When it comes to politics, Kissinger sees the velocity of data having a negative impact on understanding and on building consensus. He says this is due to the greater ability to micro target based on “specialized purposes or grievances.” A quick look at the social media effect on the 2016 election gives plausibility to this idea. “The digital world’s emphasis on speed inhibits reflection; its incentive empowers the radical over the thoughtful; its values are shaped by subgroup consensus, not by introspection,” Kissinger writes.

Perhaps like Jake and Elwood, it is time to get the Band back together — Locke, Kant, Voltaire, Adam Smith, etc. — to spark a new Enlightenment for the 21st Century, one that energizes a new generation to tackle the philosophical and ethical questions unimaginable in the 18th Century.

But before you going looking for that copy of Rousseau’s The Social Contract you had in college, you may want to make yourself an Age of Reason cocktail.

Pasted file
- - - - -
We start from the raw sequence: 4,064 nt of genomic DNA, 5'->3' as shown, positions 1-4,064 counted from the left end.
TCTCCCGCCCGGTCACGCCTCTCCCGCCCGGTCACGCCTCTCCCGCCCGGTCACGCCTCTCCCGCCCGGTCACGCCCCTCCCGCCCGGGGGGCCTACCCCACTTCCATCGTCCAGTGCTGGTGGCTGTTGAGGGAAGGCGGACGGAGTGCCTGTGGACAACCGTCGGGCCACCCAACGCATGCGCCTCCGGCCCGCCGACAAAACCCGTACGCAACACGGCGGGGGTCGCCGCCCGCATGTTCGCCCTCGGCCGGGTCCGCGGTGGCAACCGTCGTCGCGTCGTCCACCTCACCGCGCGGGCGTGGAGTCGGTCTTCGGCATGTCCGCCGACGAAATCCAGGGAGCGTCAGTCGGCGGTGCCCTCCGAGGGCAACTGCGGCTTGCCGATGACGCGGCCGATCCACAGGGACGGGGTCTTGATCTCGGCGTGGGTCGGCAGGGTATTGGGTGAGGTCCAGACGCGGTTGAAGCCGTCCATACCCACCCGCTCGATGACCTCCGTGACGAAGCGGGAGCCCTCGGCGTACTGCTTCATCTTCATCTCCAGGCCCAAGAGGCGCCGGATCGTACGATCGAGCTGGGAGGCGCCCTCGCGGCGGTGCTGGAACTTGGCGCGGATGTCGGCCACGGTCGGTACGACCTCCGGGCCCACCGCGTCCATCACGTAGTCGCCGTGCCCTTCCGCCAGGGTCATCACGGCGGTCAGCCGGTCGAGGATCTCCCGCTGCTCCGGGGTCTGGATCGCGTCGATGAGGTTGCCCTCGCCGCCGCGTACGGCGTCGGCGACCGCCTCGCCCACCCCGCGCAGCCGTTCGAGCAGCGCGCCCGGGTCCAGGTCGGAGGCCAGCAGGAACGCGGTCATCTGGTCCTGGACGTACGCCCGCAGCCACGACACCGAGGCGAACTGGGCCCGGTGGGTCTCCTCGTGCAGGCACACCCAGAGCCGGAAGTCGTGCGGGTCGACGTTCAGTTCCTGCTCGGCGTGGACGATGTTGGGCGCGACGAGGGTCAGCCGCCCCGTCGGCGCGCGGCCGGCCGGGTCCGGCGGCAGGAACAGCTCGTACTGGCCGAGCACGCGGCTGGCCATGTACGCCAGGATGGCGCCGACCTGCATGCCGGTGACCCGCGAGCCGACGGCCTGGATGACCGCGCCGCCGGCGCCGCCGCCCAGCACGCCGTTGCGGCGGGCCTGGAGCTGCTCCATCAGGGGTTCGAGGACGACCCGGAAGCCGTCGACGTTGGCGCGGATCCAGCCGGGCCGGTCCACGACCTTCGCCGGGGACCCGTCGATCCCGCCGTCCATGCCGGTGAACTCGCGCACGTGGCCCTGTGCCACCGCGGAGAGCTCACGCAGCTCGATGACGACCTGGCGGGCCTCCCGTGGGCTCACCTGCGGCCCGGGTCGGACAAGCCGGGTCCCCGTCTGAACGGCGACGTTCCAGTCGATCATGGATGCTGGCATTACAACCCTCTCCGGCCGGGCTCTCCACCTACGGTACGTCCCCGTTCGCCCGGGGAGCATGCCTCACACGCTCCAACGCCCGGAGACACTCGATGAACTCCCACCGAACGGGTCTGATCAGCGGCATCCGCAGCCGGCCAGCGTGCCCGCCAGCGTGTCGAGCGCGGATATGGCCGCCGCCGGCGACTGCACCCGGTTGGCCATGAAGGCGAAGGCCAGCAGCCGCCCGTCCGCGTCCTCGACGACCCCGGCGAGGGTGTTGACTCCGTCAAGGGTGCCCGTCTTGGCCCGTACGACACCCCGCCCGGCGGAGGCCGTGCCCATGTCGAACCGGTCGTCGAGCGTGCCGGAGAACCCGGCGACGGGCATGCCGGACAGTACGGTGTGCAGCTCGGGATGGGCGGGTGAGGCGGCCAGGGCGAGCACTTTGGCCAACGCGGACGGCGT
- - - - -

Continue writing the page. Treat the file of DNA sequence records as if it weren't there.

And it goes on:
Via Bittermen’s, the Age of Reason is:

2 oz rye

.5 oz cognac

.5 oz Cocchi Americano

1 bar spoon green Chartreuse

1 bar spoon yellow Chartreuse

10 drops Bittermen’s ‘Elemakule tiki bitters

lemon twist

Stir over ice and strain into a chilled cocktail glass. Run the lemon twist around the rim of the glass and discard.

Cheers!

 

You Scratch My Back…

Clear

News of another Trump campaign, Trump Tower, meeting for the purpose getting illegal (and shady) foreign assistance — this time from the Middle East — comes on the heels of the Senate Intelligence Committee report confirming that Russia interfered in the 2016 election in favor of Trump.

The New York Times is reporting emissaries from Saudi Arabia and the United Arab Emirates met with Donald Trump Jr and others three months before the election to discuss ways to help Trump win.

A few days ago the report from the Senate Intelligence Committee was released that backed up the intelligence community assessment that “The Russian effort was extensive, sophisticated, and ordered by President Putin himself for the purpose of helping Donald Trump and hurting Hillary Clinton.” The bipartisan report is at odds with the House Intelligence Committee Republicans who are working overtime to block any attempts to understand what happened during the election.